The joy of The Art of Rube Goldberg begins before the book is even opened. The cover itself features a window featuring a remarkably far-fetched “Rube Goldberg Contraption” illustrated by Goldberg himself. While the book is packed with these illustrations, the cover also features a finger-controlled slide that brings this Rube Goldberg device (a 1939 invention called “Simple Way to get Fresh Orange Juice upon Awakening” to hilarious life.
In essence, this “Simple Way” involves sunlight shining through a magnifying glass to heat a water bag whose steam drips upon a strange, waiting animal who gets a headache and thus leaves for aspirin, thus pulling the string his tail is tied to, releasing a Jack-in-the-Box with a baton who conducts a waiting cymbalist to smash the two halves of his instrument together around a hanging orange, thus filling the glass (and, one might imagine, awakening the sleeping juice-fan).
You see? Very simple.
For those unfamiliar with the man named Rube Goldberg or his art and inventions, one might look no further than Merriam-Webster’s Dictionary, which defines his name as an adjective. “Accomplishing by complex means what seemingly could be done simply.” For those needing a more immediate visual clue, think of the board game “Mouse Trap”, which involves the construction of a Rube Goldberg contraption (although the game-makers refused to credit or pay Goldberg for this inspiration).
The Art of Rube Goldberg (subtitled (A) Inventive (B) Cartoon (C) Genius) is not “merely” a collection of cool comic strips and bizarrely inefficient inventions. This four pound, 10.6 x 14.5 inch, 192 page tome works as a biography, history, remembrance and tribute to the man himself with dimensions, weight and length worthy of a Rube Goldberg Contraption in and of itself.
The care and love put into this collection is partially due to the fact that the book’s collector and editor is Jennifer George, the daughter of Goldberg’s son, George W. George. (Due to the political nature of Goldberg’s cartoons during World War II, Goldberg gained more than his fair share of detractors and thus insisted that his sons change their surname for their own protection.) George offers a reflective preface to the life and work of her “Papa Rube” with a biographical angle that can only be told by a family member. This insider’s look also includes private illustrations, family photos and rare rough drafts.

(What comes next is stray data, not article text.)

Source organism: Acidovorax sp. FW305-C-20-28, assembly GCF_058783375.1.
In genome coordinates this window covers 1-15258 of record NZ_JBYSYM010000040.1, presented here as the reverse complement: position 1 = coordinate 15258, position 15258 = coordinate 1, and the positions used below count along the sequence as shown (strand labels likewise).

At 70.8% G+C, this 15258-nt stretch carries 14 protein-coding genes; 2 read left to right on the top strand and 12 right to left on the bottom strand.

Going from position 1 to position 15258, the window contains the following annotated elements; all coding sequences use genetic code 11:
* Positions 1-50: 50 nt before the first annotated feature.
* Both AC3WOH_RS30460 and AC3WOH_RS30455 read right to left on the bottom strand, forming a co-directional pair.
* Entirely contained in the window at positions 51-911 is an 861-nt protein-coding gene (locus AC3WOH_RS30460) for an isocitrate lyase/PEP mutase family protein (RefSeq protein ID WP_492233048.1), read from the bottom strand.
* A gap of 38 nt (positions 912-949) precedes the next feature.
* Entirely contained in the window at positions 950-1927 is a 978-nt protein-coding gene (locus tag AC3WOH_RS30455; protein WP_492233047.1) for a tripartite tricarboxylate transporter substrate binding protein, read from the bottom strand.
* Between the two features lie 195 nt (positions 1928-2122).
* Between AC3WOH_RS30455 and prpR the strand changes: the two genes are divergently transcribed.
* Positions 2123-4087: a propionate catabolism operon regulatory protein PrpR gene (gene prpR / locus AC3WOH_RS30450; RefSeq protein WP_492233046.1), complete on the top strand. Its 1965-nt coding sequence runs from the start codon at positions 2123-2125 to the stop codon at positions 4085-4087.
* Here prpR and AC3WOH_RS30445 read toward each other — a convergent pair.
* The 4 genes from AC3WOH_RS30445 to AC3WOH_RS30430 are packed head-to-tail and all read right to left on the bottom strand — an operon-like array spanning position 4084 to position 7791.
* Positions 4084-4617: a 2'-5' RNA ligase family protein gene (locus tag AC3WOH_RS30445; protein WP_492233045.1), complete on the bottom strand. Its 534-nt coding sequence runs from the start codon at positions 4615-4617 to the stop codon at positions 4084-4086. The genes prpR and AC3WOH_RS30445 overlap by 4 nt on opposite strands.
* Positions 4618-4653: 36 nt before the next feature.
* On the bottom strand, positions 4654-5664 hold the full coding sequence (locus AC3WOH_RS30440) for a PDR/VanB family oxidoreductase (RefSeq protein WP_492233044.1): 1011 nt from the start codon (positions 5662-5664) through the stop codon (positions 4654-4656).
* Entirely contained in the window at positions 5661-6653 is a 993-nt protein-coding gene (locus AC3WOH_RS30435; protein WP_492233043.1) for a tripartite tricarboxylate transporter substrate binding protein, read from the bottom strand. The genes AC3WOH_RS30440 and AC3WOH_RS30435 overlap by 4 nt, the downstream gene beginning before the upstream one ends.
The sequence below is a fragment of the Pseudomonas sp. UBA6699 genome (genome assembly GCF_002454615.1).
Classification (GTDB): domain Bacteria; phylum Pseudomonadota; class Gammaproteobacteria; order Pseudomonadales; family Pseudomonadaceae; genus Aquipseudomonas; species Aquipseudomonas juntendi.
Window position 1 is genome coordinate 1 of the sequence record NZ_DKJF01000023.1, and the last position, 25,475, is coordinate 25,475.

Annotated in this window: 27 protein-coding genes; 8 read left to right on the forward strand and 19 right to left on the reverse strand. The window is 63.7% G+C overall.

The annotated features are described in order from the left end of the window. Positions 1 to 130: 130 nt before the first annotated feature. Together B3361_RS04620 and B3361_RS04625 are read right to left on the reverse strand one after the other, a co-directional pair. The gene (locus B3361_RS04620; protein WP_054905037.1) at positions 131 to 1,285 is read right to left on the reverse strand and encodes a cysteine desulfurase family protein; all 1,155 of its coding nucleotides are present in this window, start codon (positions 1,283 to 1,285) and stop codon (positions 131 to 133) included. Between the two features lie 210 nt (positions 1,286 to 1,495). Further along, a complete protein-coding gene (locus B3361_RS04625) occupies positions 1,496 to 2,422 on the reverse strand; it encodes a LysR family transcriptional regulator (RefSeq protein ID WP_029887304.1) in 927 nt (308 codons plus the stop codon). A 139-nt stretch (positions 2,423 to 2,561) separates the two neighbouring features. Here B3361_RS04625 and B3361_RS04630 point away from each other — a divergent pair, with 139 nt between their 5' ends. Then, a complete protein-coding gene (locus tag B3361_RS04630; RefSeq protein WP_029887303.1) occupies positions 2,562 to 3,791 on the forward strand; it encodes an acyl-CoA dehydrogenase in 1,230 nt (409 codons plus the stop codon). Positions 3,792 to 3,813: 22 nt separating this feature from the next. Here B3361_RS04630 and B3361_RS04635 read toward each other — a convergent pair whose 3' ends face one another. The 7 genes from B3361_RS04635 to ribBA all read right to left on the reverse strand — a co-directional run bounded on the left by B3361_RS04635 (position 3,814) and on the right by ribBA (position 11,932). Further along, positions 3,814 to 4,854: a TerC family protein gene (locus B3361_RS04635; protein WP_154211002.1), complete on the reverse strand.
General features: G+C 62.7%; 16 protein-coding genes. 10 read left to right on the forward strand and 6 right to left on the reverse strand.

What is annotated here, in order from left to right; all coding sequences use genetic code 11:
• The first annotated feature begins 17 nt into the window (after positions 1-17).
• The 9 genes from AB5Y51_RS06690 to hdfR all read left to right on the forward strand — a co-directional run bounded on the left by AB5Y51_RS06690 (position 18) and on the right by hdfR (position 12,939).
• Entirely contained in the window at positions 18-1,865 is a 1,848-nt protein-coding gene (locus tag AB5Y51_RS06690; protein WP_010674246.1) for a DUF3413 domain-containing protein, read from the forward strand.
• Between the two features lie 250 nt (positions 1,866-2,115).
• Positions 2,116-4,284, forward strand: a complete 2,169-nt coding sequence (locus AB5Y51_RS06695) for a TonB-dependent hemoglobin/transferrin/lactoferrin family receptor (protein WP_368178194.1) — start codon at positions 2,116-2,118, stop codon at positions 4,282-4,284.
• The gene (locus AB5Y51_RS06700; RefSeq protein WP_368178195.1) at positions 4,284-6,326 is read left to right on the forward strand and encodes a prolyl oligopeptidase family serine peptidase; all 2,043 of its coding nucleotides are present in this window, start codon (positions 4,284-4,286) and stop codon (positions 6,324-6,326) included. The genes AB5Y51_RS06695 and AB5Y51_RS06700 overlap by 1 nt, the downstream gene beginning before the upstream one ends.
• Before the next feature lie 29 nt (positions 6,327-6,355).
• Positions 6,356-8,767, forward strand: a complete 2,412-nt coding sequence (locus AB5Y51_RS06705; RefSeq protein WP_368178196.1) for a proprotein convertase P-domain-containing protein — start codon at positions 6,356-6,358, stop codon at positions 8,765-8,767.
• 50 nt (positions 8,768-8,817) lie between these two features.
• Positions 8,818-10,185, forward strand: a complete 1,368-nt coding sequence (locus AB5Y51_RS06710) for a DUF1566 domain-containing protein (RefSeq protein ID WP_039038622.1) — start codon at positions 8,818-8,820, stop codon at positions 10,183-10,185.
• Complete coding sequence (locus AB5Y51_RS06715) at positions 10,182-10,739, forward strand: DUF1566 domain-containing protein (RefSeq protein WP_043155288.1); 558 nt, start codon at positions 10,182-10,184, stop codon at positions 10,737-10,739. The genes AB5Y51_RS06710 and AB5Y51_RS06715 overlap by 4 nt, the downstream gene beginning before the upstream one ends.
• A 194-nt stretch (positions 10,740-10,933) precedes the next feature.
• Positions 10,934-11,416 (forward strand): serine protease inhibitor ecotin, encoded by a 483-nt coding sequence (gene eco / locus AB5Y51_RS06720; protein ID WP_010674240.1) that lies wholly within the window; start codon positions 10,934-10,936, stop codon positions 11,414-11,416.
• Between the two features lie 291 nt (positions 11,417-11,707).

George’s own contributions are hardly the only prose works in this book. Essays from no less than eight contributors, including historians, photographers, scholars and Mad Magazine’s own creator of the famous back-cover “Fold-Ins” and “Snappy Answers to Stupid Questions”, Al Jaffee. There is something remarkably fitting about the affect this piecemeal approach to Goldberg’s life and career has on the reader. Goldberg specialized in A-B-C list-annotated illustrations, creating an entire (usually very funny) picture, piece by piece by piece. Thus, seeing the image of this influential artist, writer, inventor and family man from, multiple angles, a little at a time fits Rube Goldberg like a Rube Goldberg contraption.
The real attraction of this book, however is, and ought to be, the art inside. Goldberg’s artwork is hilarious and clever, ranging from the ludicrously complex (like the strip Boob McNutt) to the hilarious showcases for “The Goldberg Variations” (like the strip Inventions of Professor Lucifer G. Butts) to the political (his one-frame political cartoons are as hard-hitting today as they were in the ‘30s and ‘40s) to the commercial (like his Pepsi and Pete: the Pepsi Cola Cops strip) to the incredibly influential (Goldberg’s Foolish Questions books and postcards read like, and served as the inspiration for Jaffee’s “Snappy Answers to Stupid Questions”).
A Lucifer G. Butts invention
Nor, as this book shows us in many ways, was Goldberg mere fun and jokes. The man we call Rube (nee Reuben Garrett Lucius Goldberg) was a talented inventor who patented and trade-marked his works and a skilled, detailed illustrator whose variable styles could fool most anyone into believing they were created by different artists. Beyond his own trademarks and humorist strips, The Art of Rube Goldberg also details the artist’s career in animated film (all based on his strips) as well as his winning of the Pulitzer Prize for Editorial Cartooning in 1948. Yes, all this from the pen of the same man.
In fact, Goldberg worked on so many inventions and so very many comic strips (of various names and styles) that even a book of this size may not quite cover everything that fans want to know and collect about this amazing talent, either in a retrospective of his works or in a biography format. While it’s true that one might need an entire museum to truly pay homage to Goldberg’s work, The Art of Rube Goldberg is a brilliant collection focusing on the man’s artwork (of varied styles), a great collection of essays about his career and life and also contains a surprising amount of extras from cover to cover.
Goldberg was, in fact, so famous during his own lifetime that he appeared in testimonial print advertisements for Scotch whiskey, cigarettes, pipe tobacco, cough drops, clothing and more (whether or not his own drawings accompanied his profile picture). The Art of Rube Goldberg dutifully includes many of these ads as well as family photos and career highlights (including his encounters with Presidents Eisenhower, Nixon, Truman and Johnson).
Still, what makes The Art of Rube Goldberg special is exactly what made the art of Rube Goldberg special. This is a great coffee table volume worth revisiting for the illustrations and, perhaps, the occasional re-read of the essays to remind the reader of the man behind the pencil. From the darkly political to the hilarious inappropriate to the brightly charming, if it’s Rube Goldberg, you will find some variation thereof in this book.